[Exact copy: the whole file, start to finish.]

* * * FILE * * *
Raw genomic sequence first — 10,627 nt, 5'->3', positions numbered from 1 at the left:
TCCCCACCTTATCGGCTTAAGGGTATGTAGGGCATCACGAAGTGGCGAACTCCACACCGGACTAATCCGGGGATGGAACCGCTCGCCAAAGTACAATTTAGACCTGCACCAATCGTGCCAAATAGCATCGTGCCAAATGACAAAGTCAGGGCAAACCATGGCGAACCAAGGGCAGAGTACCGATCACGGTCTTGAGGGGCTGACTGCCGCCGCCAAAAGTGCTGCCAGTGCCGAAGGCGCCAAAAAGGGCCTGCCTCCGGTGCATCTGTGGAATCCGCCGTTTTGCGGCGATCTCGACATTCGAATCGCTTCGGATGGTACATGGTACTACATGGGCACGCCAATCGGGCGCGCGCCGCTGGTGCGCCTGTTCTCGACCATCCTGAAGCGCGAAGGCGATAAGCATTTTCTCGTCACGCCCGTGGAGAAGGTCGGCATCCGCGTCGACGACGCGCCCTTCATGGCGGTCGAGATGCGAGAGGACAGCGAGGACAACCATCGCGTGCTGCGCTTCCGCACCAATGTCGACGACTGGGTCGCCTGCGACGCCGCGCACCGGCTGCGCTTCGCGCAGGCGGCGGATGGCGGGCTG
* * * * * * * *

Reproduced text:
Raw genomic sequence first — 10,627 nt, 5'->3', positions numbered from 1 at the left:
TCCCCACCTTATCGGCTTAAGGGTATGTAGGGCATCACGAAGTGGCGAACTCCACACCGGACTAATCCGGGGATGGAACCGCTCGCCAAAGTACAATTTAGACCTGCACCAATCGTGCCAAATAGCATCGTGCCAAATGACAAAGTCAGGGCAAACCATGGCGAACCAAGGGCAGAGTACCGATCACGGTCTTGAGGGGCTGACTGCCGCCGCCAAAAGTGCTGCCAGTGCCGAAGGCGCCAAAAAGGGCCTGCCTCCGGTGCATCTGTGGAATCCGCCGTTTTGCGGCGATCTCGACATTCGAATCGCTTCGGATGGTACATGGTACTACATGGGCACGCCAATCGGGCGCGCGCCGCTGGTGCGCCTGTTCTCGACCATCCTGAAGCGCGAAGGCGATAAGCATTTTCTCGTCACGCCCGTGGAGAAGGTCGGCATCCGCGTCGACGACGCGCCCTTCATGGCGGTCGAGATGCGAGAGGACAGCGAGGACAACCATCGCGTGCTGCGCTTCCGCACCAATGTCGACGACTGGGTCGCCTGCGACGCCGCGCACCGGCTGCGCTTCGCGCAGGCGGCGGATGGCGGGCTG